Friday, September 19, 2014

Exploring Jeddah - II

In my previous post, I began writing on this beautiful western city on the coast of the Red Sea. In this instalment, I will give you glimpses of some of its beauty.

As I iterated in my first post, Jeddah has cityscapes on a large scale. Not for this city the narrow crowded bylanes of Mumbai; here, every street is built on a grand scale. Most streets (barring streets in old Jeddah and inside residential areas) are at least 8-10 lanes in width, with broad footpaths (side-walks to the American). There are bridges and under-passes, service roads on the side, and so on, in addition to the main thoroughfare. During most visits, in spite of using Google Maps and Navigation, I end up getting on to the wrong ramp, or driving past a turn or missing a U-turn and having to drive an extra 5-10 kms to get back to where I wished to go. This, in itself, can be seen as an unwarranted but equally enjoyable exploration of a great city. 

I have borrowed some of the following material from Wikipedia (see this.)

Jeddah is the second largest city in Saudi Arabia and the fourth largest in the entire Middle East. It is enviably located, as all ME cities are less than 2 hours away by flight. Being a commercial hub, Jeddah has drawn in people from many other countries of the world in the last nearly 100 years of its modern existence, but the history of Jeddah goes back to nearly the Stone Age. Subsequently, it has been colonised by several kings and dynasties, including the Yemeni Kings, Ottoman Empire, etc.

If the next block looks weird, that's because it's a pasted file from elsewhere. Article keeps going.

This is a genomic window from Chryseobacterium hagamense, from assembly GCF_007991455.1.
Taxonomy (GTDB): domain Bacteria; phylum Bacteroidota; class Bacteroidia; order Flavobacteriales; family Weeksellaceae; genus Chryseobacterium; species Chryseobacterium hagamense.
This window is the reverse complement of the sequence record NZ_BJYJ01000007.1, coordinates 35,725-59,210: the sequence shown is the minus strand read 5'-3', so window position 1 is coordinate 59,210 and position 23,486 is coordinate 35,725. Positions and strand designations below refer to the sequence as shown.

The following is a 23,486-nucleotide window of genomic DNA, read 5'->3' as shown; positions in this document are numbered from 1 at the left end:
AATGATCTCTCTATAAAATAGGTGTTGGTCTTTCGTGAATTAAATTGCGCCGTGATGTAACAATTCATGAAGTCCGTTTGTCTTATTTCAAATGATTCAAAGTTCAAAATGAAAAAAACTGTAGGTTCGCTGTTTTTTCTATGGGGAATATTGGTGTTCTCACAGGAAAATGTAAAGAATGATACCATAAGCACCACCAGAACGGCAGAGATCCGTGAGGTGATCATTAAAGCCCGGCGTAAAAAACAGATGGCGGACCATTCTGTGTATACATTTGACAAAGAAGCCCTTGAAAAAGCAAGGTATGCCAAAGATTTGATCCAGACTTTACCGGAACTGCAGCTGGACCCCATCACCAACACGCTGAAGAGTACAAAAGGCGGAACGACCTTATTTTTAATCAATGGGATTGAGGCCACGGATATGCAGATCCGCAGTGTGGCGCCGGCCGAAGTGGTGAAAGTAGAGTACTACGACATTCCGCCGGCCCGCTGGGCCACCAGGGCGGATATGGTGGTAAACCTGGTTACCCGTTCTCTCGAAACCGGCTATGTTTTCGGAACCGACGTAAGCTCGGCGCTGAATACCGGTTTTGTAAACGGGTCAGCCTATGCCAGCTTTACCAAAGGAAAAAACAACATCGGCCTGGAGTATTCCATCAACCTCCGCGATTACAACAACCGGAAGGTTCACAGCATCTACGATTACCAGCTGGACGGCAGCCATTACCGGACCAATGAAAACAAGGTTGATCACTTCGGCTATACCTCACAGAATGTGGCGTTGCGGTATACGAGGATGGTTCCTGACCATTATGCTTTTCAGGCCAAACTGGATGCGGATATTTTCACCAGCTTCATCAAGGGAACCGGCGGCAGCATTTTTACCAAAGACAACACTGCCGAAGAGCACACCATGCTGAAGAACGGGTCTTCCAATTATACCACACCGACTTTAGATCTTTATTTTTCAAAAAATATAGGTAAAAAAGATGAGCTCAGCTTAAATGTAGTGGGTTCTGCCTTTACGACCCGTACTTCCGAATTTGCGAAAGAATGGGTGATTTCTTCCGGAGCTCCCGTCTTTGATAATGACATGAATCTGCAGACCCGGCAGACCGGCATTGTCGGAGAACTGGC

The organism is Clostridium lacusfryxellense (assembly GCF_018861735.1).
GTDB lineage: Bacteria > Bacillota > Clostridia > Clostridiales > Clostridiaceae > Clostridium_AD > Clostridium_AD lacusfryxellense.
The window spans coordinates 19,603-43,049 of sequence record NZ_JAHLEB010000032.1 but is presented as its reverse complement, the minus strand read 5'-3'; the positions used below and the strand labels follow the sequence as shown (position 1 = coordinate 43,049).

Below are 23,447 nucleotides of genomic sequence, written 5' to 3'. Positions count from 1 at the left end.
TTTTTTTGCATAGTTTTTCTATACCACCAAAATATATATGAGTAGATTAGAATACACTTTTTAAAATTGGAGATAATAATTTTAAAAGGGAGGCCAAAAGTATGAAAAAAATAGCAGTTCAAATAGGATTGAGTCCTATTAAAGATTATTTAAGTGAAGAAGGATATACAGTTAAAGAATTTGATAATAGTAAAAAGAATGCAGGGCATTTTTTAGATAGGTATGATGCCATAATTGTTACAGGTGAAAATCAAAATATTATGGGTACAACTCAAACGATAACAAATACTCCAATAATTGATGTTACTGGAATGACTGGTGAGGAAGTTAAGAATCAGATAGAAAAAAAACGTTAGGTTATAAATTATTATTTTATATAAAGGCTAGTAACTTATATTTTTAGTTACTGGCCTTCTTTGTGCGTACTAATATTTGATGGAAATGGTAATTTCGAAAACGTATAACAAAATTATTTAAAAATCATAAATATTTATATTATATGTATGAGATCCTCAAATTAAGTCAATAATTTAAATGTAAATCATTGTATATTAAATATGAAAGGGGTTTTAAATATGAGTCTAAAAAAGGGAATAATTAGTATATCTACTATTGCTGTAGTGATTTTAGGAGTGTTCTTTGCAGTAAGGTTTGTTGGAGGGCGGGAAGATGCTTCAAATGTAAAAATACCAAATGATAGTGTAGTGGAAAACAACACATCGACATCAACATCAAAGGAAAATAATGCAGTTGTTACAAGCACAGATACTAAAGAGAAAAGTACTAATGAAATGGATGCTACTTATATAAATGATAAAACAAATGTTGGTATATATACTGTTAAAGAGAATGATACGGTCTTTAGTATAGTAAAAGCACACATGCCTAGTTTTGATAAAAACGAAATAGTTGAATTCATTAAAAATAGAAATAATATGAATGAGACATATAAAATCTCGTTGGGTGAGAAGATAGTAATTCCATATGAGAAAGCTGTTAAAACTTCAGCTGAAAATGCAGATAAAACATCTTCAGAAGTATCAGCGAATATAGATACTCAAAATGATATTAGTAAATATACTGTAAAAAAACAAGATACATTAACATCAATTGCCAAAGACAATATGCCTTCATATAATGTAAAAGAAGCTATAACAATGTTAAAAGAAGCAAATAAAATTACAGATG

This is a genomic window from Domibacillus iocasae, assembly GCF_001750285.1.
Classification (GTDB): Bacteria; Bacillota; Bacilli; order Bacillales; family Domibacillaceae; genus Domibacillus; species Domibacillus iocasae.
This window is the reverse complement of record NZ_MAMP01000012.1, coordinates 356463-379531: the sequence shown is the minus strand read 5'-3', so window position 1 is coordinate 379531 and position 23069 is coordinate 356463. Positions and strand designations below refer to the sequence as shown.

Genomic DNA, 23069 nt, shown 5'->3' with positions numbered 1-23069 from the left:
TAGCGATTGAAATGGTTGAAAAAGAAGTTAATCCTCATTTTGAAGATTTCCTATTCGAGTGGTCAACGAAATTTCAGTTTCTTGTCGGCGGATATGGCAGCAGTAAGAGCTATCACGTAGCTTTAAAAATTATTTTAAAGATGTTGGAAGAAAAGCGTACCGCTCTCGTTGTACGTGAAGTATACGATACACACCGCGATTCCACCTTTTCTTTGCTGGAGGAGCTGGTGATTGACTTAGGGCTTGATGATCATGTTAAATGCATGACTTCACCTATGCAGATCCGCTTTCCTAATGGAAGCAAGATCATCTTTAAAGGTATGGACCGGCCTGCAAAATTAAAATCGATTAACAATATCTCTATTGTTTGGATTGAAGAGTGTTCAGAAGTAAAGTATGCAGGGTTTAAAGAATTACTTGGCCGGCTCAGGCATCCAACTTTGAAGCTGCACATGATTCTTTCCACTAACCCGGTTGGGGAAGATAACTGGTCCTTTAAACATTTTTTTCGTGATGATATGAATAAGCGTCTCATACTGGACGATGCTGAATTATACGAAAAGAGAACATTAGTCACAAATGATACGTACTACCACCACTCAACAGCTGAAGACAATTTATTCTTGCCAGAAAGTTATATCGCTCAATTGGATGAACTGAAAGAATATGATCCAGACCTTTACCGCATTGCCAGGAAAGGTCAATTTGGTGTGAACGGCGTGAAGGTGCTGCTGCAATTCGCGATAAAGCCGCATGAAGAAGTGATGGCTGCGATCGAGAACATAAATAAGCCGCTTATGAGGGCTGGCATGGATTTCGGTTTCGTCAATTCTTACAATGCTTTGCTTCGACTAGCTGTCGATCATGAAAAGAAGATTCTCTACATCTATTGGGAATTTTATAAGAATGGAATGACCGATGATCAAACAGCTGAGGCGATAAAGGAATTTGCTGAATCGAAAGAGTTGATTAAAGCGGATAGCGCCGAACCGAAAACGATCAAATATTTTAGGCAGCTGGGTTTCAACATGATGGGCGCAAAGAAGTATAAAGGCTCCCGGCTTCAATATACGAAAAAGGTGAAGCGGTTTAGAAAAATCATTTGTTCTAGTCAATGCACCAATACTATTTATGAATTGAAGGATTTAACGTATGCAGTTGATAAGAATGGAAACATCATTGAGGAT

Jeddah is also one of the most important cities to display street furniture unlike anything else in the world. It can be called as the world's biggest open air art gallery. Here are some examples: (Most photos are my own, except those which are not, which are from various contributors cited by Wikimedia Commons.)

From Wikimedia Commons. This is the famous Cycle Chowk of Jeddah
These are just some examples. Most roundabouts in Jeddah are adorned with similar, or even more bizarre sculptures, some over 80-90 years old and done by internationally famous sculptos including but not limited to Richard Moore.

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